Australia: The Land Where Time Began

A biography of the Australian continent 

Benarkin State Forest and Forest Reserve          

What's special?

In the Blackbutt Range, hoop pines tower over subtropical rainforest in Benarkin State Forest and Forest Reserve. The forest contains hoop pine plantations established in the 1920s and open eucalypt forests with blackbutt, tallowwood, white mahogany, grey gum, blue gum and ironbarks.

The National Bicentennial Trail passes through the forest.

Exploring Benarkin

Have a picnic then go for a scenic drive through the forest. The 13km forest drive starts east of Blackbutt on the D’Aguilar Highway and finishes at the camping areas. A small shelter shed, toilets, barbecues, firewood and picnic tables are provided in the Benarkin picnic area.

Camp or picnic beside Emu Creek, a tributary of the Brisbane River. Clancys camping area is beside the Bicentennial National Trail. The nearby creek is quite shallow making this an ideal family campsite. Emu Creek camping and picnic area, a further 2km along the forest drive, is set among tall trees near a large waterhole, a haven for wildlife.

Toilets, barbecues, firewood, picnic tables and tap water are provided at both camping areas. Emu Creek also has cold showers.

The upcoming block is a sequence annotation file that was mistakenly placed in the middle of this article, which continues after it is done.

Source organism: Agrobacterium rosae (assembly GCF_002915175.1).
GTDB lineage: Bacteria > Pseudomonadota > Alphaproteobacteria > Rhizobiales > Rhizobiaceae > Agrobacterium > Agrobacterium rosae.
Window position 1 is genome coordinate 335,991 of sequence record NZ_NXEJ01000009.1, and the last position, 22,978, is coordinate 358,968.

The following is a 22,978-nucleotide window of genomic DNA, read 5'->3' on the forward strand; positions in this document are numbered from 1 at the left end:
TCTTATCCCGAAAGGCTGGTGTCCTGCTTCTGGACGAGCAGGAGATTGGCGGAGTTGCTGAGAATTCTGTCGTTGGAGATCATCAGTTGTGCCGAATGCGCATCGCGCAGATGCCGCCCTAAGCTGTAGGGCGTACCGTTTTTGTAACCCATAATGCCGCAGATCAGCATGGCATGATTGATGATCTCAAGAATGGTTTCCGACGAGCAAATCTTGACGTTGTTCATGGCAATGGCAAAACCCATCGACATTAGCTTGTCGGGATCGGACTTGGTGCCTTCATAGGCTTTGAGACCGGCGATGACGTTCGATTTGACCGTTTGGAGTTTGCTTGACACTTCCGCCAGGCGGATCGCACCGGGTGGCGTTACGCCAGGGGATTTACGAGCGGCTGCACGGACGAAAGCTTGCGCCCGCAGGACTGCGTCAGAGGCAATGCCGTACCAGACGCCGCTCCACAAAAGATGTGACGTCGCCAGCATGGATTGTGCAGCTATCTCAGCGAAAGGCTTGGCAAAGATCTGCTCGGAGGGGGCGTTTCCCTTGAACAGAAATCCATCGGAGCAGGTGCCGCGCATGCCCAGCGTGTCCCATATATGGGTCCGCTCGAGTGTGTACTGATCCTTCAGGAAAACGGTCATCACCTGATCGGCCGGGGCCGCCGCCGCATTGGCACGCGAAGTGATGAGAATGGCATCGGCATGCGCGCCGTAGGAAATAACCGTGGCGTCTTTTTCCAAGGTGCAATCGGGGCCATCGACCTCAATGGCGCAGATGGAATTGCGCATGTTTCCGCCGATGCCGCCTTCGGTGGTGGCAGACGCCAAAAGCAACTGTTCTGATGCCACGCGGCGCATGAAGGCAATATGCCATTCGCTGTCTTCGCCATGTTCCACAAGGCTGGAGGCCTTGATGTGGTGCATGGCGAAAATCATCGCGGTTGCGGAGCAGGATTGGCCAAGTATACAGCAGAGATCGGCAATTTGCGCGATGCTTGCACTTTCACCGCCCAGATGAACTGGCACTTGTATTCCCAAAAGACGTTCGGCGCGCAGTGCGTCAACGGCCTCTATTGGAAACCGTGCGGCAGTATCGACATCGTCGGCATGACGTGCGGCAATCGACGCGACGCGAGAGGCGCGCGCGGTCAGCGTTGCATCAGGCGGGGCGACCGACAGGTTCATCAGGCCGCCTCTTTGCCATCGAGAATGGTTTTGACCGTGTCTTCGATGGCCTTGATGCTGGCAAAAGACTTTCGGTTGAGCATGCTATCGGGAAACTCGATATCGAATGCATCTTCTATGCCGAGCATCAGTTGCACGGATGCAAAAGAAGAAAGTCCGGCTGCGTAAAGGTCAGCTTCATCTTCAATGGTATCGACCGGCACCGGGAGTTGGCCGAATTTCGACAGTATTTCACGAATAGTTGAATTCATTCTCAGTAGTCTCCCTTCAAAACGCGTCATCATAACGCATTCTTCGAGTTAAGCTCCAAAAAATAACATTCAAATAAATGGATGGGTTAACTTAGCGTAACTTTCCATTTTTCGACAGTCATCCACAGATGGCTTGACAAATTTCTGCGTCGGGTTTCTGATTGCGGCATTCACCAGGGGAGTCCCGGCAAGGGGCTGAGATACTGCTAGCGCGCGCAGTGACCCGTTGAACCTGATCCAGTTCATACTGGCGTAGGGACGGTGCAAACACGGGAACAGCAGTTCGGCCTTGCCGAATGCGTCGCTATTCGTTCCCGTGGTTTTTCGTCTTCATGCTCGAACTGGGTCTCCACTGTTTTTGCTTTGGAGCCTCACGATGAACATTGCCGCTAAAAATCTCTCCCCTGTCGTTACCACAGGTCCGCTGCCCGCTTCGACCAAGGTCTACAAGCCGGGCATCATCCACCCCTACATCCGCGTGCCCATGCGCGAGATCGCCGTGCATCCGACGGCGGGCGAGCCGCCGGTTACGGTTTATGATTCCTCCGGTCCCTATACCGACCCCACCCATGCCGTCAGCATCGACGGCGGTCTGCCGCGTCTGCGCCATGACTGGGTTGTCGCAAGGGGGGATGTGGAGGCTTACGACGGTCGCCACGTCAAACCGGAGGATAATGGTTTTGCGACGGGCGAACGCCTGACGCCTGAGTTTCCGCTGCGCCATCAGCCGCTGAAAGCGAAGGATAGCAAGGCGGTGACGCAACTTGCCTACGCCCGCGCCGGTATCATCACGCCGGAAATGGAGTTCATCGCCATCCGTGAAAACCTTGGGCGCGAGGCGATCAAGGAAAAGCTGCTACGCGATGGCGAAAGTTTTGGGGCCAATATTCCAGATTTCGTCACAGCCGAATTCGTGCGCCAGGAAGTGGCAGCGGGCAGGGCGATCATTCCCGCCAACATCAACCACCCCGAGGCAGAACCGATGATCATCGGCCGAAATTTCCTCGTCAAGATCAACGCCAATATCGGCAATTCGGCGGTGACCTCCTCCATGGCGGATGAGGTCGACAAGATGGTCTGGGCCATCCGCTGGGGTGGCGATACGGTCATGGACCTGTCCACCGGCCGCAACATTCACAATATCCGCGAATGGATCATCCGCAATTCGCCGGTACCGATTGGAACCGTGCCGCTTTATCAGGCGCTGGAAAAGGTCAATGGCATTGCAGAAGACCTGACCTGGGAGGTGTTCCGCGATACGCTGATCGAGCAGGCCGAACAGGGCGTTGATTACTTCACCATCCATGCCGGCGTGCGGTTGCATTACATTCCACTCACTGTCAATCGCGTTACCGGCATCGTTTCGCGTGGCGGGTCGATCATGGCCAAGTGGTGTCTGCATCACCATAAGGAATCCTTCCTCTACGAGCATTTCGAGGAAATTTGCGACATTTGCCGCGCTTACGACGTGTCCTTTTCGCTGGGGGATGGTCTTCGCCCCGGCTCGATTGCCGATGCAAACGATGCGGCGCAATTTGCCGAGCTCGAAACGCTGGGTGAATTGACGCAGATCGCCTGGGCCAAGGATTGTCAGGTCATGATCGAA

Follow the Bicentennial Trail through the forest. Tether your horses away from the camping area and water them downstream.

Trail bike riding, horse riding, cycling and four-wheel-driving are allowed along the logging roads by permit only. Dogs on leashes are allowed overnight at Clancys only and in the Emu Creek and Benarkin day use areas.


Look for wildlife along the track beside Emu Creek connecting the two camping areas. See goannas, water dragons, freshwater turtles, red-backed wrens and star finches.


The toilets at Emu Creek are wheelchair-accessible.

Getting there

Benarkin is about two hours’ drive north-west of Brisbane off the D’Aguilar Highway.
Turn off at the Benarkin Day Use area, a popular stopover on the highway for travellers. The camping areas are 18–20km from Blackbutt along the forest drive. Conventional access is possible with care along 16km of gravel with steep, narrow, winding sections.
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                                                                                           Author: M.H.Monroe  Email:     Sources & Further reading